Marco Ceccato, Gli incogniti & Amandine Beyer – Haydn: Concerti per Esterházy (2018)
FLAC (tracks) 24 bit/88,2 kHz | Time – 57:55 minutes | 1,03 GB | Genre: Classical
Studio Masters, Official Digital Download | Digital Booklet, Front Cover | © harmonia mundi
Joseph Haydn spent much of his career as kapellmeister for the wealthy Esterházy family at their remote estate in Hungary. This isolated him from other composers and trends in music to such an extent that Haydn said it, “forced him to become original.” He wrote many works specifically for the Esterházy orchestra, including the three concertos featured here. The Violin Concertos Nos. 1 and 4 were written for Luigi Tomasini, the orchestra’s concertmaster, while the Cello Concerto No.1 was composed Joseph Franz Weigl, its principal cellist. It is fitting then that the principal players of Gli incogniti, leader Amandine Beyer and principal cellist Marco Ceccato, take the starring roles on this delightful recording of three Haydn masterworks.
Amandine Beyer – J.S. Bach: Sonatas & Partitas BWV 1001-1006 (2011)
FLAC (tracks) 24 bit/96 kHz | Time – 151:32 minutes | 1,59 GB | Genre: Classical
Studio Masters, Official Digital Download – Source: Qobuz.com | Digital booklet | © Zig-Zag Territoires
After The Four Seasons, the Bach violin concertos, and the sonatas of Matteis, Amandine Beyer presents her vision of the Sonatas and Partitas, one of the pillars of the repertoire, coupled with the solo sonata of Pisendel, the best-known German violinist of his generation, who met Bach at Weimar. Continue reading
Gli Incogniti & Amandine Beyer – Vivaldi: The Four Seasons, Op. 8 & Other Concertos (2008/2015)
FLAC (tracks) 24-bit/96 kHz | Time – 01:10:46 minutes | 1,4 GB | Genre: Classical
Studio Master, Official Digital Download | Booklet, Front Cover | © Alpha
The one-to-a-part Gli Incogniti offer a pliant, transparent texture, and soloist Amandine Beyer’s tone has an attractive brogue to it. Gramophone
Amandine Beyer, Leila Schayegh – Caldara: Trio Sonatas (2015)
FLAC (tracks) 24-bit/96 kHz | Time – 01:12:33 minutes | 1,38 GB | Genre: Classical
Studio Master, Official Digital Download | Booklet, Front Cover | © Glossa
Two former students of the Schola Cantorum in Basel, both now captivating audiences each with their individual violinistic artistry, Amandine Beyer and Leila Schayegh, join forces for a new SCB recording devoted to the trio sonata music of Antonio Caldara, and issued with Glossa.
Though he is known now (as for much of his life) primarily as a composer of oratorios and operas, the Venetian Caldara made his name penning early examples of the trio sonata form; his Opp. 1 and 2 sets were published in 1693 and 1699 respectively. Caldara’s Op. 1 Trio Sonatas are characterized by their contrasting use of fast and slow movements, those from the second set by their incorporation of dances. Yet Caldara’s melodic gift – which was to serve him so well in his musical posts in various Italian states, in Barcelona, and as vice-Kapellmeister at the Imperial Court in Vienna – is already evident in Beyer and Schayegh’s selection from his instrumental publications; the composer was also already noted as a virtuoso of the cello – and he also played the violin and keyboard, and the awareness of all these instruments is greatly evident in these trio sonatas.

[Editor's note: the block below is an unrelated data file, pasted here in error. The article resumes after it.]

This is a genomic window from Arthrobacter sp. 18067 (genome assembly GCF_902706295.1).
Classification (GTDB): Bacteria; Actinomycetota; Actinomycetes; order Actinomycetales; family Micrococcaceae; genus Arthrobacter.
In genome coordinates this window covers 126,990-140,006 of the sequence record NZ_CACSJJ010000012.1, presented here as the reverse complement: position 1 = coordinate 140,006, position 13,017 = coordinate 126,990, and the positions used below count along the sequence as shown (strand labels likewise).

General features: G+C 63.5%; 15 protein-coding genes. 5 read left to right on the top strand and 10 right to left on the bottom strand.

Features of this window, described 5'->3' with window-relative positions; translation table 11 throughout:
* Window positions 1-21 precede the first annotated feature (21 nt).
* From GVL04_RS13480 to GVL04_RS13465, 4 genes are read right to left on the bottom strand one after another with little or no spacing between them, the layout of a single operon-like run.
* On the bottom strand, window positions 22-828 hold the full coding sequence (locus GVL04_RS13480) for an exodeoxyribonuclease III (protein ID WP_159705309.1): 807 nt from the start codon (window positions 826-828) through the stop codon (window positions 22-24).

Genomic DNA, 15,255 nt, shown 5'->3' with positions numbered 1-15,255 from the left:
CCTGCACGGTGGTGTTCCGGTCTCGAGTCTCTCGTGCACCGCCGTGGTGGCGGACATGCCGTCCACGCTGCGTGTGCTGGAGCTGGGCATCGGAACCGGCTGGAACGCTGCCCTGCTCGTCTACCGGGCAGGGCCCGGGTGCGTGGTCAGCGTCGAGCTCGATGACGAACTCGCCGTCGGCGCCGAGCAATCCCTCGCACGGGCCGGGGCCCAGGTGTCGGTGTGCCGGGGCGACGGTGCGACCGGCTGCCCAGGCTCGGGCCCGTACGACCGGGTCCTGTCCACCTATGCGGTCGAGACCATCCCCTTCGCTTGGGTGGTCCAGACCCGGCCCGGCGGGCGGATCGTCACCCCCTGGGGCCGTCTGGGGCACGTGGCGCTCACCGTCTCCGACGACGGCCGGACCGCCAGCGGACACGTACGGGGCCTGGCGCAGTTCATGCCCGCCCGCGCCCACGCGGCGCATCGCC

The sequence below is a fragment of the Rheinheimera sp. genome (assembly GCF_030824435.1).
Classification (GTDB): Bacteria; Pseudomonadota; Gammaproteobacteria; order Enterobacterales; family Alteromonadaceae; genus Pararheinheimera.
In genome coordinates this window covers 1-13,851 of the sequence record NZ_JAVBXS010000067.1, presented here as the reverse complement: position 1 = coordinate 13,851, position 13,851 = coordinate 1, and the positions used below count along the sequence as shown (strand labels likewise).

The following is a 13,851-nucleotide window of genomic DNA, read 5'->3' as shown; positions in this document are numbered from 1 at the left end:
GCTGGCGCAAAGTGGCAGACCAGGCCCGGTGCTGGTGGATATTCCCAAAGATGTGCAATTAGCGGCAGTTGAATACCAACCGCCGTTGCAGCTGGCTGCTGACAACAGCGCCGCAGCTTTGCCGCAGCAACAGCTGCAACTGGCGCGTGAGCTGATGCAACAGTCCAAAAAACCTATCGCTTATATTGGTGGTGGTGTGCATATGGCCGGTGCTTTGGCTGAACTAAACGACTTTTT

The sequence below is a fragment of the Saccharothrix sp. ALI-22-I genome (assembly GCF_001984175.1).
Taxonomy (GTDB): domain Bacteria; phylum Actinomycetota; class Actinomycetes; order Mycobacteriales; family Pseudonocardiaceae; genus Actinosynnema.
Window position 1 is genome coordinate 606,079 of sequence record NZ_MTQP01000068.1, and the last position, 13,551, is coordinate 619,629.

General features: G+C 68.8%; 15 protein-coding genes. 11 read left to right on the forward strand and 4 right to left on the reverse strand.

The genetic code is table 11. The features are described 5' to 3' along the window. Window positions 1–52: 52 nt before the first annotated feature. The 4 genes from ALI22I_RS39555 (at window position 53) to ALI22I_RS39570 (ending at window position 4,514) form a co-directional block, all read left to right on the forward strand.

The continuo team here is made up of Jonathan Pesek, cello, Jörg-Andreas Bötticher, harpsichord and organ, and Matthias Spaeter, liuto attiorbato. Beyer and Schayegh both were taught at the SCB by Chiara Banchini and are continuing their connection with the school as teaching successors to Banchini.
Antonio Vivaldi – Concerti per due violini – Giuliano Carmignola, Amandine Beyer, Gli Incogniti (2016)
FLAC (tracks) 24-bit/88,2 kHz | Time – 01:09:59 minutes | 1,28 GB | Genre: Classical
Studio Master, Official Digital Download – Source:eClassical | Booklet, Front Cover | © harmonia mundi
Recorded: 2-6 février 2016 , Pontifico Istituto de Musica Sacra, Sala, Roma
Vivaldi’s double concertos resemble jousts: ‘the standards are raised, the bystanders comment, analyse, compare, speculate, the betting counter is open’, writes Olivier Fourés. But, he continues, the joust is not for real. It is ‘the stage of a theatre where two solitudes, within a group, meet up, then both size each other up and comfort each other’. There is bound to be comparison between the two protagonists, but in the end the triumph will be collective. And the least one can say is that Amandine Beyer and her illustrious guest Giuliano Carmignola have breathed new life into this dazzling form of musical theatre!